Brain injury crafts are so much more than art

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I introduced you to Brain Injury Voices from Maine and one of the members who’s an artist, Hilary Zayed, on this blog a while back. Now it’s time for a very exciting update. The group is supporting many other peers with brain injury in arts and crafts, and the place is just about overflowing with artists now.

I simply can’t do any better than this article about it called “Wise advice on how to craft a new life after brain injury” by Diane Atwood. (Side note: I will never get tired of puns and wordplays around arts and crafts!) In a nutshell, the support group is now making crafts. And it’s opening each of them up to a whole new way of looking at themselves and their accomplishments, step by step by step.

One thing the article brings up a few times is decision-making. Crafts–and in the case of this article, earrings–don’t make themselves. You have to choose what colors, shapes, sizes, and pieces go into each item. While that might not sound like much to decide on to some people, decision-making can be very hard for a lot of folks with brain injury.

Here’s the most exciting part to me: it’s a group where brain injury survivors are expected to make decisions. In this group, it’s assumed that they can make a decision. Even that assumption can be a rarity in some people’s lives. After enough time being told you can’t decide things for yourself because you’re not good at it (or you’re just not given the chance to), some people believe that and stop even trying. Some people don’t have the structure in their lives that they need to be able to narrow things down so they can make a meaningful decision about something. And then they believe they can’t do it, when really they only need some accommodations.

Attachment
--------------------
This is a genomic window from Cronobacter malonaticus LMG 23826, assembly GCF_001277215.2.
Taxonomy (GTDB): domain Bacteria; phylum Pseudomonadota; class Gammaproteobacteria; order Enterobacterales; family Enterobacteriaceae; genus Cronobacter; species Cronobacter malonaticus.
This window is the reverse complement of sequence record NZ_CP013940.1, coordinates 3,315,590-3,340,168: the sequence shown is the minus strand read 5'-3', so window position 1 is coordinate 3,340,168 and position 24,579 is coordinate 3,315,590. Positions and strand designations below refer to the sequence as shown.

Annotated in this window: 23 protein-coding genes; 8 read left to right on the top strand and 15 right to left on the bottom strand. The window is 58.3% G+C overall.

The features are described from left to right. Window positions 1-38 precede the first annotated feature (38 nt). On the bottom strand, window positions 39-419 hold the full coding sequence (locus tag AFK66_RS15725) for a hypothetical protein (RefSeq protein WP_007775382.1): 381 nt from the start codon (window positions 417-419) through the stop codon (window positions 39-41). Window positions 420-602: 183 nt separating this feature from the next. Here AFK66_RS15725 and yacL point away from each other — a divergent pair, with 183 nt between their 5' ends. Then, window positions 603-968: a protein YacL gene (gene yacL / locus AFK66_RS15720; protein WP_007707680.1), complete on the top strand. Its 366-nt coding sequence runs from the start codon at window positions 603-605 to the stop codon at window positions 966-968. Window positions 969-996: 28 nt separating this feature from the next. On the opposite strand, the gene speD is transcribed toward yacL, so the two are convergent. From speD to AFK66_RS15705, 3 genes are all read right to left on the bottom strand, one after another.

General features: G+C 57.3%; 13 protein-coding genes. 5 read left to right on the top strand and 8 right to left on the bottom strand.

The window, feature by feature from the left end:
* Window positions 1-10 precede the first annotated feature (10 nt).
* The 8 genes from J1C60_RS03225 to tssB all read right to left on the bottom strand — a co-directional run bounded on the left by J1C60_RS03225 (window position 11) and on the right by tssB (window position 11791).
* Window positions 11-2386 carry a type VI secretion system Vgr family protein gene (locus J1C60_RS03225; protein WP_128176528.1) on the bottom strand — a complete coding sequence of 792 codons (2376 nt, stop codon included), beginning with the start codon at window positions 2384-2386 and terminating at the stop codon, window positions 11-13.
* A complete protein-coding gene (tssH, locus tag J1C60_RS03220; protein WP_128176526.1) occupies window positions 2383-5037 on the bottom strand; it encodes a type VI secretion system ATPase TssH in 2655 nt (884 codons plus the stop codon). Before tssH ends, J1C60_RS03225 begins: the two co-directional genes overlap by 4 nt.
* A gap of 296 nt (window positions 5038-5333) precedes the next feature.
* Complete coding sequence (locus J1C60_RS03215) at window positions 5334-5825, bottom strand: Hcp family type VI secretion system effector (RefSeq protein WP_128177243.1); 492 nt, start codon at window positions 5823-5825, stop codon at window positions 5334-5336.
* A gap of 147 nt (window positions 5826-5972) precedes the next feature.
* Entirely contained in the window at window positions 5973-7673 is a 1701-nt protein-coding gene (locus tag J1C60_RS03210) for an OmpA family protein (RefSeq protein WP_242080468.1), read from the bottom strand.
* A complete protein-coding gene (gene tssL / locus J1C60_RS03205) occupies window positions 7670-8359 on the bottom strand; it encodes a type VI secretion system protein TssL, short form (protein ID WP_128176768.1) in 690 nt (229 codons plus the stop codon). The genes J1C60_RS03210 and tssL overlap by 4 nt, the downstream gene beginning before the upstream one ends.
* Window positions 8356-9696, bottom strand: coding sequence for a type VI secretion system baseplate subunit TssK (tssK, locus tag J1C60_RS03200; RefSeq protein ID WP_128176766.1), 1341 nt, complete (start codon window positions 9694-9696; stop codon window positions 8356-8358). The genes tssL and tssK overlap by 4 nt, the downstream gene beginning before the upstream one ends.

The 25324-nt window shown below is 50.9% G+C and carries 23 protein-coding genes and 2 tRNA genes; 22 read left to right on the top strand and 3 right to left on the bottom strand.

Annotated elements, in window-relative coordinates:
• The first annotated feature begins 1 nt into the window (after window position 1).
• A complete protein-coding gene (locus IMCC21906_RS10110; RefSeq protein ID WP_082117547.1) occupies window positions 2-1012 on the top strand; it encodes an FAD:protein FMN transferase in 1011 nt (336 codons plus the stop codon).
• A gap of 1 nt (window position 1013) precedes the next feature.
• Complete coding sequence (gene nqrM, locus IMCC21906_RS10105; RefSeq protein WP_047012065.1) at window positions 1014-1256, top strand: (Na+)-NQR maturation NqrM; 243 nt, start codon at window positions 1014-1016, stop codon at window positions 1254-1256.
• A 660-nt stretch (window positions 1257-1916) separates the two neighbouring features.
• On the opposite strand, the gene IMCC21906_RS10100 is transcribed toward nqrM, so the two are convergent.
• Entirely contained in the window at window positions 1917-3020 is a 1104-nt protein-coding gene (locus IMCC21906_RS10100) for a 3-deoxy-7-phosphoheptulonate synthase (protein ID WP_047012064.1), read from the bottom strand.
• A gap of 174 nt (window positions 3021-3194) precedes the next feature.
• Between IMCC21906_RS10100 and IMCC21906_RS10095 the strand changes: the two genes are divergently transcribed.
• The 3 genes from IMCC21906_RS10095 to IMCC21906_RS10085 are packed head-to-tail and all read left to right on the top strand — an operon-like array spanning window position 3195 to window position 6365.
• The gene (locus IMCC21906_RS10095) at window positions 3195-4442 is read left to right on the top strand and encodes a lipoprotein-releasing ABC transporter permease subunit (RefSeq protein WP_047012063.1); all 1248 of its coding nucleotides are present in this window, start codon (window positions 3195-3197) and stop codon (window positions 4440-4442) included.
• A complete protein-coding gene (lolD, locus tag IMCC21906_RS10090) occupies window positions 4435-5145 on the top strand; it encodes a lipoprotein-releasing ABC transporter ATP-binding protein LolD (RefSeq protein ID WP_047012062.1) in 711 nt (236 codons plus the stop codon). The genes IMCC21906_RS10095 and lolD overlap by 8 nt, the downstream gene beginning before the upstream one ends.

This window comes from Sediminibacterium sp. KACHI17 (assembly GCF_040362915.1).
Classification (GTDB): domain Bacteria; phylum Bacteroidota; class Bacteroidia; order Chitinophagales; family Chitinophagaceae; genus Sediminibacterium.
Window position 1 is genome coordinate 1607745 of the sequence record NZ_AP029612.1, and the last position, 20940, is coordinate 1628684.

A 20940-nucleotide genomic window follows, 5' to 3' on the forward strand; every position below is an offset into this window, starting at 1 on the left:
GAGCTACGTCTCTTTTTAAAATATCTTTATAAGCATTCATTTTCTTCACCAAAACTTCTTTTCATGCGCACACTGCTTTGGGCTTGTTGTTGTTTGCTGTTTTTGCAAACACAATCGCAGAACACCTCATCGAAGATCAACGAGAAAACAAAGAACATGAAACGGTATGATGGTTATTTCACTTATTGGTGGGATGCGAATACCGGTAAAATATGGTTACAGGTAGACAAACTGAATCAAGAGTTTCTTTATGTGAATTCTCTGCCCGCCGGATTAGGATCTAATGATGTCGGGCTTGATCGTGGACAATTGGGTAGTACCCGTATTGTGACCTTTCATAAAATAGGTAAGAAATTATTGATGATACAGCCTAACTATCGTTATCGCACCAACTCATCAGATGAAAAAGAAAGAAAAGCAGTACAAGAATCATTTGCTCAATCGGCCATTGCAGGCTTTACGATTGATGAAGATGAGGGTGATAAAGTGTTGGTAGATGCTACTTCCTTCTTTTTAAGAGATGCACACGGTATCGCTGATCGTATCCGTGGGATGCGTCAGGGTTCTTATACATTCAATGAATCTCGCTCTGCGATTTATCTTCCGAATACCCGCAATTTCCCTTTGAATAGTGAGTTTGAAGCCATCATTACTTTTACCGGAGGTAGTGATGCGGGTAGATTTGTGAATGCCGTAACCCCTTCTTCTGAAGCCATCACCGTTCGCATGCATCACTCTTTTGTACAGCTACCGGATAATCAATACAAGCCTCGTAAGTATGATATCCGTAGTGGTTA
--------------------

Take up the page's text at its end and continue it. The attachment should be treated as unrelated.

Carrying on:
Because Carole Starr, who leads the crafting group, is a TBI survivor herself, she knows what it feels like. There must be an immediate sense of trust because she’s not some outsider expert giving them a  hollow pep talk. She’s lived it. So she knows how to set up the experiences so that the crafters have chances to make their own decisions and go home with a pair of sparkling earrings as icing on the cake.

Seven smiling people stand together holding up their new handmade earrings.[Image description: Seven smiling people stand together holding up their new handmade earrings. Photo from DianeAtwood.com.]

 

 

 

It seems like a great time to bring up the title of the documentary again. “Who Am I To Stop It” refers specifically to that creative drive and spirit within us. As you’ll see in the Diane Atwood article linked above, maybe some of the crafters in this group aren’t making something as intricate or complicated as they did before, but they are making something beautiful. And they made it. They have it in them all the time, even if it doesn’t always have a chance to show. I absolutely applaud Carole and the folks at Brain Injury Voices and New England Rehabilitation Hospital of Portland for having this arts group. Physical and cognitive rehab isn’t everyone’s main goal, after all.

All disability communities have to face a lot of stigma. The big one that crosses all groups seems to be one of can’t. A wheelchair user can’t dance. A blind person can’t be a photographer. Someone with an intellectual disability can’t be a manager in a business. Can’t, can’t, can’t. I can pretty much guarantee that most of that isn’t coming from the disabled people themselves. Many of us don’t wake up each day and think, “Well, I’m useless!” And for those of us who do, that’s probably not what we want to be thinking. And I bet we got that idea from someone else or because we’re lacking in access, accommodations, and a supportive and inclusive environment.

But when it comes to acquired disabilities from brain injury, we are faced with a real dilemma. Many of us can recall exactly how productive or good at things we were. And suddenly, we’re not good at those same things. In fact, we somehow also seem kinda bad at things we didn’t even notice we were doing before the injury, like keeping track of time or not getting lost in our own homes. When you lose something, it’s a big change to your way of life. Something as easy-going, structured, social, and low stakes as a crafting group seems the perfect place to reconnect. You may not be reconnecting with a level of skill you used to have. But you can reconnect to the truth that you’re valuable and valued, that you have ideas and decisions worth making, and that sparkly earrings are something a lot of people love to get as gifts. When they find out you made the earrings for them? Talk about some icing on a cake.